Yesterday I wrote about how the Minnesota Vikings could use their hypothetical extra first round pick if they moved on from Kirk Cousins to target Alabama’s Mac Jones. This wouldn’t require them to move up in the draft as Jones is projecting to go behind Minnesota in the first, or even fall out of the first round.
Today, we’ll be looking at a quarterback that likely wouldn’t require the Vikings to move anybody to target. So, this is an option even if they keep Kirk Cousins, and they might want to if they’re thinking about selecting the University of Florida’s Kyle Trask.
Trask played in 27 games in three seasons at Florida, but didn’t become the Gators full-time starter until 2019. When he did get his chance, he excelled, recording 7386 passing yards, 69 passing touchdowns to 15 interceptions, a completion rate of 67.9%, and added eight rushing touchdowns. He also led the Gators to two bowl games, and a 1-1 record in those bowls.
When you watch Trask on film, you see a rhythm passer who throws a good ball using very good mechanics. His ball placement skills are very good. With the nation’s best tight end as his main target, he was incredibly effective passing to the boundary in the red zone.
Trask also possesses prototypical size for a quarterback. At 6’5” and 239 lbs, Trask can take a hit. He did lose some time in his first two years at Florida to both foot and knee injuries the latter needing surgery. However, in his last two seasons, he didn’t miss any snaps due to injury, despite rushing the ball 127 times.
Trask is a willing runner of the football, but he doesn’t have the speed to back it up. He’s not a statue, and he can move up in the pocket to deliver the ball. However, he doesn’t have the mobility to move defenders around and make big plays with his feet. He can extend the pocket, given that it’s part of the play design.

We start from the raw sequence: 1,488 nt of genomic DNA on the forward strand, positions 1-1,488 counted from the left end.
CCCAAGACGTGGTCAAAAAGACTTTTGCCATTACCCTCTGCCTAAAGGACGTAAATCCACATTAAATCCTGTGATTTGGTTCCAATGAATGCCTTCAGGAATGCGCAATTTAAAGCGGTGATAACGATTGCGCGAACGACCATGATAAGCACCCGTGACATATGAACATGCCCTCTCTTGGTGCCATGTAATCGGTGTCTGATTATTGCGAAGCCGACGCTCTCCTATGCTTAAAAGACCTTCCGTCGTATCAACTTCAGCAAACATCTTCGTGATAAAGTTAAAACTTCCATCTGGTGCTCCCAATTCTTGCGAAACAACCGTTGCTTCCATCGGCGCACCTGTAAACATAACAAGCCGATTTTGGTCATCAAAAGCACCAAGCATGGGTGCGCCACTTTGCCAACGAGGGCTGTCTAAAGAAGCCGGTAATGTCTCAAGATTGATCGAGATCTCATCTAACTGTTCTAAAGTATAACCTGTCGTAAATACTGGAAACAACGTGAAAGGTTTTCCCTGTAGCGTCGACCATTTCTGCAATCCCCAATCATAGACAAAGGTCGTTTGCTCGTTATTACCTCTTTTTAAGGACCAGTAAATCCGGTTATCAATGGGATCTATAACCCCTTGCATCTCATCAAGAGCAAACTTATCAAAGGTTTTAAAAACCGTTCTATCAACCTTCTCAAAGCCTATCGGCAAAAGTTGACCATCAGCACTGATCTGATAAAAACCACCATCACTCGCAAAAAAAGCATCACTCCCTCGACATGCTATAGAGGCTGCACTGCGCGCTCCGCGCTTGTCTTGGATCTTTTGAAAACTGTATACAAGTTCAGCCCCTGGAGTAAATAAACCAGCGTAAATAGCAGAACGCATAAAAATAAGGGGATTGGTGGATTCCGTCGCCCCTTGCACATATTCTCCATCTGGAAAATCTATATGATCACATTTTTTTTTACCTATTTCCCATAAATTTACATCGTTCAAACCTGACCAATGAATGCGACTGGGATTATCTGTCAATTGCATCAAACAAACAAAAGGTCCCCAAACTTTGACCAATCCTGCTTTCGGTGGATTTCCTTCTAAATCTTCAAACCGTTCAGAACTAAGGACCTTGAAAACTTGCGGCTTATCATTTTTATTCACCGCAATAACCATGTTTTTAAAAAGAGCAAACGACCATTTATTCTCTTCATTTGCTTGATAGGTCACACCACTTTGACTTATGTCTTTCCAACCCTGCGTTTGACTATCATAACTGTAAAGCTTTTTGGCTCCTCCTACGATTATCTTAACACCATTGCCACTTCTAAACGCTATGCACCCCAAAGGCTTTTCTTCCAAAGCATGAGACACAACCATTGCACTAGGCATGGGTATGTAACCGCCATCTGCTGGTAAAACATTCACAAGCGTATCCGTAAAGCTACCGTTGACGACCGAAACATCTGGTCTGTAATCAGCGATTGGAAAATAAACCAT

It’s going to be a rough transition to the NFL for Trask. He ran a lot of rhythm plays with single reads at Florida. When his first or second read was not available, he had a tendency to breakdown and not stay mentally engaged with the play, leading to him either taking sacks or throwing some of his worst interceptions.
Along with needing to speed up and adjust to the mental aspect of the NFL, Trask will need to learn to use that big frame to drive the ball and get a stronger arm. When tasked with throwing deep, he can sling it. This is of course assuming that he has adequate protection and time to fully utilize his frame. At the next level, he’ll need to be taught how to speed up this motion so he can use that weight on both those deep shots with a windup, and on short routes with tight windows.
If the Vikings want Trask, they could likely have him in the early third round. Trask probably would have been helped by getting some more workouts in the NFL Combine, but with that not happening this year, he’ll have to settle with his stock as it is now. Being that he’s not in the upper tier of quarterbacks in the 2021 NFL Draft, he may just continue to slide and slide and slide. This makes him an interesting value proposition for a team like Minnesota who probably need to start searching for their quarterback of the future sooner rather than later.
It’s actually not a bad idea to bring in Trask and sit behind Cousins for a year or two until his cap number is reasonable enough to be cut, or his contract runs out. Trask can learn the speed of the NFL game while the Vikings compete with one the NFL’s top 10 quarterbacks. Even if Trask only pans out to be an okay quarterback, he can bridge you to your next real franchise guy without much fuss. Sure, he may not set the world on fire, but he should keep you relevant with a good team around him.
Projected Draft Position: Late Second Round-Early Third Round
Best Traits: Mechanics, Size, Ball Placement
Biggest Drawbacks: Spotty Injury History, Mental Game, Arm Strength